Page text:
Interview with Chris Sanders, Author of "Practical Packet Analysis"
by Mirko Zorz - Wednesday, 2 April 2008.
The second and MOST deadly mistake I see made is delaying security. Typically, management wants to implement a wireless deployment as fast as possible. So fast, that they don't want to deal with deploying a proper security configuration. If I had a dollar for every time I've heard someone say, "Let's just throw some standard WEP security on it until its up and running for a while and then we can add more security later." Unfortunately, later usually never comes, and by the time it really matters it may be too late. If you are in an organization that transmits sensitive data over a wireless link, look into security now rather than later. Implementing 802.1x, WPA, Certificate Services, etc may take some initial legwork in the beginning of a deployment but it may very well be your saving grace further on down the road.

How long did it take you to write "Practical Packet Analysis" and what was it like? Any major difficulties?

Start to finish, writing PPA took about eight months. This was my first in print book and it really was a lot of work. I used to think that I wrote to teach people, but I've come to learn that I probably learn just as much writing about technical topics as people do reading them. The guys at No Starch were absolutely fantastic to work with and they let me work at my pace and do things my way, which made it that much better for a first time writer. It was a really fun project and I met a lot of really great people in the Wireshark community while doing it. I can't wait to write a follow up to it.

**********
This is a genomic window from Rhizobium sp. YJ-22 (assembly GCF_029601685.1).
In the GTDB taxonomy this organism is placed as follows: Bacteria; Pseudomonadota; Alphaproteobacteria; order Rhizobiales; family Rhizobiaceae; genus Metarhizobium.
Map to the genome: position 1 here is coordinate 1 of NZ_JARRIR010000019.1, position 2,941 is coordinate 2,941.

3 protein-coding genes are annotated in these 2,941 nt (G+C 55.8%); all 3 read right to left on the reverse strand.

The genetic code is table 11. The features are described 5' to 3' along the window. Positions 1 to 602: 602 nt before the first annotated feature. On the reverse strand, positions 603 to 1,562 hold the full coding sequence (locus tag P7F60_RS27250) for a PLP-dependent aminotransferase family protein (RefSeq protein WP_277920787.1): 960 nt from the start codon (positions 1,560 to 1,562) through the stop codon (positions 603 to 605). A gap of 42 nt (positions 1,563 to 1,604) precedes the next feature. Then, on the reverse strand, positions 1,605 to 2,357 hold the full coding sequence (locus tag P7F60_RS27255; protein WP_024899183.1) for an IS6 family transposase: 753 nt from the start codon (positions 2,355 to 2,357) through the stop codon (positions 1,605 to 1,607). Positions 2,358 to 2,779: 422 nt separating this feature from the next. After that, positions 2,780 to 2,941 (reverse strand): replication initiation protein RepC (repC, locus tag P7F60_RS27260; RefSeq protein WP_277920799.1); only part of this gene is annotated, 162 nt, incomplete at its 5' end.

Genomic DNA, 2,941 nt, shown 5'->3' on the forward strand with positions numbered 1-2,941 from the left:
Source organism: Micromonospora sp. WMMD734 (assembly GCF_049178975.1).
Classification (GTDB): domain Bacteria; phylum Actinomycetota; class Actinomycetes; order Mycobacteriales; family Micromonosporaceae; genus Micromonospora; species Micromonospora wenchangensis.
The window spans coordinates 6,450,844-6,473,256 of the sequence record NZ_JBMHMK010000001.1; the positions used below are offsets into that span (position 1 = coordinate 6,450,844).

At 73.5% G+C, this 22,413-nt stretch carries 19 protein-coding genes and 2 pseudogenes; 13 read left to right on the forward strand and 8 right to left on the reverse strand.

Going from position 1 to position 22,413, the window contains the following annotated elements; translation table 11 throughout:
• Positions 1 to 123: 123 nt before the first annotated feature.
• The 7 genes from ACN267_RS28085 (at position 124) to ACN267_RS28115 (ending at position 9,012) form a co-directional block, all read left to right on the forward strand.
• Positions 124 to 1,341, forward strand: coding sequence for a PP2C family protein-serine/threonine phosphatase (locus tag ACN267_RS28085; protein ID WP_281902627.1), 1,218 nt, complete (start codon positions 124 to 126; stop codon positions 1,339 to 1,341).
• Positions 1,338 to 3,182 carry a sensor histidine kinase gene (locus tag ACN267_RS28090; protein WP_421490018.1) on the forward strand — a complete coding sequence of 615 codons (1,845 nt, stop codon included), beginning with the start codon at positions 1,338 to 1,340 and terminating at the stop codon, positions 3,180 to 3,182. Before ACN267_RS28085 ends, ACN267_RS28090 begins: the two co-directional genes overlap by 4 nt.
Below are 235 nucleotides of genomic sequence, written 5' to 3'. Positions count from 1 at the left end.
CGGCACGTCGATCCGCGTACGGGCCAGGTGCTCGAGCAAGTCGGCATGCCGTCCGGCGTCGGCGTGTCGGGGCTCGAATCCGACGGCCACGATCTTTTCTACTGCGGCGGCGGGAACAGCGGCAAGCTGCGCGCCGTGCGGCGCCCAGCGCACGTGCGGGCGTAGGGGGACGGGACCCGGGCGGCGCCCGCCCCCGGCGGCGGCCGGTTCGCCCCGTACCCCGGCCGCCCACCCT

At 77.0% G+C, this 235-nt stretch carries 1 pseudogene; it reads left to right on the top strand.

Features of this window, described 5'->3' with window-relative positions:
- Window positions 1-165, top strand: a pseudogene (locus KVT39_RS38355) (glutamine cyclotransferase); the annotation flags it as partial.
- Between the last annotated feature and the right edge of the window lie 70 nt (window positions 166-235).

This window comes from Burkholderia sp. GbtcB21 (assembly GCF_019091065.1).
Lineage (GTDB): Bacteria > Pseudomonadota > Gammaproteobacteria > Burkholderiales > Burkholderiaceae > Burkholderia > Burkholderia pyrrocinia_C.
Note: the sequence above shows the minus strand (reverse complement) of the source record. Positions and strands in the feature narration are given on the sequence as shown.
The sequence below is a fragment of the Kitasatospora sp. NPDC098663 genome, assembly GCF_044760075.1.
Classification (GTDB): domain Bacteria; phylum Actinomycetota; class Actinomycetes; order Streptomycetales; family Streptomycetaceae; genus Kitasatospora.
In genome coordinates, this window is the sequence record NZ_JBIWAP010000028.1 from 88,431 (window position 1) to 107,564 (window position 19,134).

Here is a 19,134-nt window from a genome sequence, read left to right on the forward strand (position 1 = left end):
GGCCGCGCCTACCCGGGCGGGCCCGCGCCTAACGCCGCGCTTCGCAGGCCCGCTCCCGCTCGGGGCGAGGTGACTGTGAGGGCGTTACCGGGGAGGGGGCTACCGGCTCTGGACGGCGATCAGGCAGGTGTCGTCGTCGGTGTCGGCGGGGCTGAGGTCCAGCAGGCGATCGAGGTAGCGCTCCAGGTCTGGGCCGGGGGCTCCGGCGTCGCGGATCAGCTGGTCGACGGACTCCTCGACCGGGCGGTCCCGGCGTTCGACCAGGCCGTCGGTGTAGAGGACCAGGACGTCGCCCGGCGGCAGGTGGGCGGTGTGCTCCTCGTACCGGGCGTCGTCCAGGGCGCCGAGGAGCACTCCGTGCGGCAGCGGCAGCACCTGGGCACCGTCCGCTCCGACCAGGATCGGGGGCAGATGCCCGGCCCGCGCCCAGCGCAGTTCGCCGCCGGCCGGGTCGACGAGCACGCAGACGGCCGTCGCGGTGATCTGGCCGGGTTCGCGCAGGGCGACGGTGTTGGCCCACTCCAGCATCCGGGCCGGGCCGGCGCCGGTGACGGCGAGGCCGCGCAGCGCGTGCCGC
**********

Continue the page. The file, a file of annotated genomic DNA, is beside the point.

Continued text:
What's the most interesting fact you've become aware of while researching for your book?

Since writing this book, I've gotten a lot of e-mail from different people asking for assistance regarding packet analysis problems they encounter, which I'm always glad to offer some insight into. The funny thing is, a lot of these e-mails reference me as a "Wireshark Expert", which I find kind of funny. Throughout the course of my book research I've come to figure out that anybody can be a Wireshark expert. It's really just a program with a lot of different analysis tools in it. What makes someone really good at packet analysis is being an expert at the underlying protocols that make a network function. Just because I know how to create an IO graph or chart RTT times doesn't mean that I understand how to follow the packet sequence of a DHCP zone transfer or figure out what a particular ICMP error code is. Packet analysis is no more centered on Wireshark as Astronomy is centered on a telescope. Sure, you need to know how to use the tool, but that tool is just a gateway into everything else you need to learn.

What are your future plans? Any exciting new projects?

I'm hoping to eventually write a second edition of PPA which will have quite a few more practical scenarios which should be beneficial to new PPA readers as well those who bought the first edition. Aside from that I continue to post new content to my blog related to both packet analysis and other topics that are of interest to network administrators. Speaking of which, you can check that out here.


The synergy of hackers and tools at the Black Hat Arsenal

Posted on 27 August 2014.  |  Tucked away from the glamour of the vendor booths and the large presentation rooms filled with rockstar sessions, was the Arsenal - a place where developers were able to present their security tools and grow their community.

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